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 First Published December 2008

PREACH interview: The Message

Written By Imran Mirza

With fire in his belly and a fist pumped straight to the sky, Preach unleashes ‘Garveyism’ – the debut album from this keen photographer, journalist, comic-strip writer and South Carolina resident – which does everything it should to assure a great future for this artist, and is the perfect representation of a man with a lot to offer in each of his endeavours.

The album is rooted heavily in solid soul music [D’angelo fans should be ecstatic about the skilful use of two songs on ‘Garveyism’ but I don’t want to ruin the surprise so won’t reveal any more than that], with the majority of production handled by Clokwork, Midi Marc and Jah Freedom, who really perform wonders on this album – in particular Jah Freedom, who genuinely has a modern masterpiece in the form of the album’s highlight, ‘Dance’. Foreign Exchange’s, Nicolay, even shows to lend his production talents and seal of approval on two of the album’s tracks.

Garveyism seems to walk that fine line between being informative, intelligent and positive hip hop, while still being an entertaining and diverse album. In the end, you’re ultimately left with a fairly strong and honest depiction of a well-rounded artist – his thoughts, feelings and passions – and hopefully, one the public wont be able to help but embrace. More than anything though, this album is the portrait of an artist that loves his craft, which unfortunately is almost unheard of in today’s hip-hop culture. Liberation Frequency were lucky enough to secure time with the man himself in an exclusive one-to-one:

LIBERATION FREQUENCY: What inspired you in taking steps to become a rapper, and who were some of your early influences?

PREACH: I was brought into hip-hop at an early age. I think I was too young to participate in the so-called ‘golden era’ in the mid-nineties but old enough to appreciate it. I was a dork growing up and just read a bunch of books. So, expressing myself through rhyme kind of came as my way to keep me out of trouble. I recorded at home as a teenager under the group name 7 Moonz when I was like 16 or so, but when I saw Spitkicker in 2000 [concert with Common, De La Soul, Reflection Eternal and Pharoahe Monch] I knew that’s what I wanted to do.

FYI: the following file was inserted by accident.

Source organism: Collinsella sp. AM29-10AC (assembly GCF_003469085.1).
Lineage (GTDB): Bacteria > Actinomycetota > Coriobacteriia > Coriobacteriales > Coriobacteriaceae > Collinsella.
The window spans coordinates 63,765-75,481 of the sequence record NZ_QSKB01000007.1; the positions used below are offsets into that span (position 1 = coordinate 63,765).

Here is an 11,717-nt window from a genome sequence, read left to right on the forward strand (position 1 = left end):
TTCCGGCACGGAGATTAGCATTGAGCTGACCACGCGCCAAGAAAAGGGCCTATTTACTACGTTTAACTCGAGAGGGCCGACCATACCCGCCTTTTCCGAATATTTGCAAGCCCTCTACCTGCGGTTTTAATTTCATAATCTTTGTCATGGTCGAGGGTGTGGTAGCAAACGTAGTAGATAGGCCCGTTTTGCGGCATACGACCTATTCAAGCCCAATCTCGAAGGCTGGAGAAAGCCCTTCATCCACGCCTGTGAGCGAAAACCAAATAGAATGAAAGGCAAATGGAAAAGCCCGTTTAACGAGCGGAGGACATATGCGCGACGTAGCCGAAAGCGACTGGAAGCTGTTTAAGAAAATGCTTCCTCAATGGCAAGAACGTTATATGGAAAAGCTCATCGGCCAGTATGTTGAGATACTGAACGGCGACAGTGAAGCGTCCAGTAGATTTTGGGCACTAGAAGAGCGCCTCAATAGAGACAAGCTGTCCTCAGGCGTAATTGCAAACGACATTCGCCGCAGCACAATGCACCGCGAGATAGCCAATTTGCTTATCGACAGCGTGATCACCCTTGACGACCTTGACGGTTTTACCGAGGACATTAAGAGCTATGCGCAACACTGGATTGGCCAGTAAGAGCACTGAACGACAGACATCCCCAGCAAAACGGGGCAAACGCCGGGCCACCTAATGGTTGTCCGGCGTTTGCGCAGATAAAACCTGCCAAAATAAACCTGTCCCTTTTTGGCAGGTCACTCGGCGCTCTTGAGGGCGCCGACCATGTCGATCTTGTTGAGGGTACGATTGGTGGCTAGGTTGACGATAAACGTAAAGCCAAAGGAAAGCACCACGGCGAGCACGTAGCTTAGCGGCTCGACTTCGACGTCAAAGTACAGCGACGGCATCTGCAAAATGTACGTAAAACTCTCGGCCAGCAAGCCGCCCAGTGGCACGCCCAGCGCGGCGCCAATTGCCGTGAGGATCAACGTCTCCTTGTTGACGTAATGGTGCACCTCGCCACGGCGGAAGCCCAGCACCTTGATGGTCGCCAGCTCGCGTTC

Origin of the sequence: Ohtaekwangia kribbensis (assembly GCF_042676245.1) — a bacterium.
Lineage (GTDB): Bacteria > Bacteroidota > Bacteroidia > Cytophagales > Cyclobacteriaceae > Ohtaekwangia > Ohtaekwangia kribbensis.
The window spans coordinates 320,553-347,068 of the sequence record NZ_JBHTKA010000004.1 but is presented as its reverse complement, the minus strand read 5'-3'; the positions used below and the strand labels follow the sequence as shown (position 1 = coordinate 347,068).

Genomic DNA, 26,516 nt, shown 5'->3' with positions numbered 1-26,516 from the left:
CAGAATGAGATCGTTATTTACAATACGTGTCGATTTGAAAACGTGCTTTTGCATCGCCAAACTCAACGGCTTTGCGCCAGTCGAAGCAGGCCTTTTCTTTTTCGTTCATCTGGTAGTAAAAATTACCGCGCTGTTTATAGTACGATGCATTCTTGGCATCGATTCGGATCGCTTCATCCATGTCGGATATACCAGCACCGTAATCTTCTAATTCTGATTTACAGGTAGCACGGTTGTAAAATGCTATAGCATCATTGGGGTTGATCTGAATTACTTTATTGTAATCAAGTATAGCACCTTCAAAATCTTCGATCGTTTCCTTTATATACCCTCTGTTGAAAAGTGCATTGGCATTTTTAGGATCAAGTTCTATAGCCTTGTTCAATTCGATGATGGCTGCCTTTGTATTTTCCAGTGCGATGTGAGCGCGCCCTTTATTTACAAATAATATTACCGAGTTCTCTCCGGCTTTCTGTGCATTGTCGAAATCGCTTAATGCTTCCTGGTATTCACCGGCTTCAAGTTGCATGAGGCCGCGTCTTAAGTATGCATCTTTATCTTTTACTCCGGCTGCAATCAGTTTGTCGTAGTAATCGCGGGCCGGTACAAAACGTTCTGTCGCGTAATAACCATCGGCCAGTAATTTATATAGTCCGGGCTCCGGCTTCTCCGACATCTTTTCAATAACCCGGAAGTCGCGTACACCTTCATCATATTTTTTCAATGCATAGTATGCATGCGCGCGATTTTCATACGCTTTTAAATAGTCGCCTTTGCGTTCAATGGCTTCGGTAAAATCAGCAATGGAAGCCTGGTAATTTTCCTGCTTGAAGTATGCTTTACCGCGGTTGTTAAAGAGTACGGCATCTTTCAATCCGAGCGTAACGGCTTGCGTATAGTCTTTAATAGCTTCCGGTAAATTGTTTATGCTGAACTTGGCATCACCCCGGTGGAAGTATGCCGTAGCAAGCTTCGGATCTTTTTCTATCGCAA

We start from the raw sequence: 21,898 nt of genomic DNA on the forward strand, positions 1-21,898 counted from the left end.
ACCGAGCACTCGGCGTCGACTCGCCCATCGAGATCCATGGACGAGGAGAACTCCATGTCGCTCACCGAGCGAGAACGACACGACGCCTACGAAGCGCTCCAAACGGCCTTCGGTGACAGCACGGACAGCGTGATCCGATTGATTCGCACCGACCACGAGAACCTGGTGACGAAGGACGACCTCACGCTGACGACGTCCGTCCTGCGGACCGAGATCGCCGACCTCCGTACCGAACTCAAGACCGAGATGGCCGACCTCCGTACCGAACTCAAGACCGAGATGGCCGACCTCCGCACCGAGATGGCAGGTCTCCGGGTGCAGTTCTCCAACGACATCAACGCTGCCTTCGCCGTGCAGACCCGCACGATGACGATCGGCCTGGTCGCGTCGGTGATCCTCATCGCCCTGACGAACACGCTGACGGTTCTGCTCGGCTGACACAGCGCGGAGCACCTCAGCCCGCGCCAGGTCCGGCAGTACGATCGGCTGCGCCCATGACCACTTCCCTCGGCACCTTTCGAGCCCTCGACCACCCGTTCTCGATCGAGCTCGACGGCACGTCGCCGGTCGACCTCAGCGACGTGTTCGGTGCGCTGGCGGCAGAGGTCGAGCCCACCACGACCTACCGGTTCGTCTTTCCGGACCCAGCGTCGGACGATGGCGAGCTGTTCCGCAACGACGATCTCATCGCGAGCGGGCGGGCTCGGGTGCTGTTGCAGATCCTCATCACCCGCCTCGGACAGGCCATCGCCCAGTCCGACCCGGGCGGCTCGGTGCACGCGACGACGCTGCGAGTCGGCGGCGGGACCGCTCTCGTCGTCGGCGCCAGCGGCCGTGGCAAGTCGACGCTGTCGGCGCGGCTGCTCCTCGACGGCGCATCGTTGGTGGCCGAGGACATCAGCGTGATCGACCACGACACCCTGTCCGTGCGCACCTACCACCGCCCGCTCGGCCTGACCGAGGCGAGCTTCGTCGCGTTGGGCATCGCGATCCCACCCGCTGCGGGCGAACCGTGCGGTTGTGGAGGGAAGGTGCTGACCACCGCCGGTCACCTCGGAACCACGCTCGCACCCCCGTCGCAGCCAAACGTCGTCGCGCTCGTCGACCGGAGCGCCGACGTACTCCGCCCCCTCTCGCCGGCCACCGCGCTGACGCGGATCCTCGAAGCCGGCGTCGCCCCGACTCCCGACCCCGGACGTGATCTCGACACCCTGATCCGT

LF: Garveyism is such a well-rounded album – was that a conscious decision you took to make it as appealing to listeners as possible, or is the album just a natural reflection of yourself?

PREACH: It’s a combination of both. I believe that you can talk about whatever you want on records, as long as it’s in a way that the people will enjoy it, they’ll give you a chance. So, I made it a point to focus on hooks, harmonies, bridges and things that usually rappers may not pay too much attention to. I kind of wanted to get out of the standard talk 8 bars before a song, 16 verse, hook, 16 bar verse, etc. I wanted to make sure I could make the best record I was able to do. And with the production team I worked with (Clokwork, Midi Marc, Jah Freedom and help from Nicolay) I’m proud of the record. I mean the entire album is me all the way. If there’s anything that I’m confident with the record, is that people can hear who I am but I was still conscious of how it sounded. So, I made sure the production sounded like I wanted, and nitpicked to the best of my ability. I’m proud of the album.

LF: Can you talk a little about how you hooked up with the producers for the album?

PREACH: For the most part, all of the producers on the project were a family type of thing. Clokwork, I’ve known for years, is probably the person that understands the sound I’m looking for the most when I’m working on something. Midi Marc is a dope ass producer from Columbia (where I’m from) and Jah Freedom is from North Carolina. Pretty much, anything I work on, these are going to be the guys I work with. We’re all apart of the same scene and want to see each other successful, and I think it comes through with the music and how it meshes together. I love all them dudes…. No brokeback.

LF: Have you given any thought to the direction a follow-up album would take?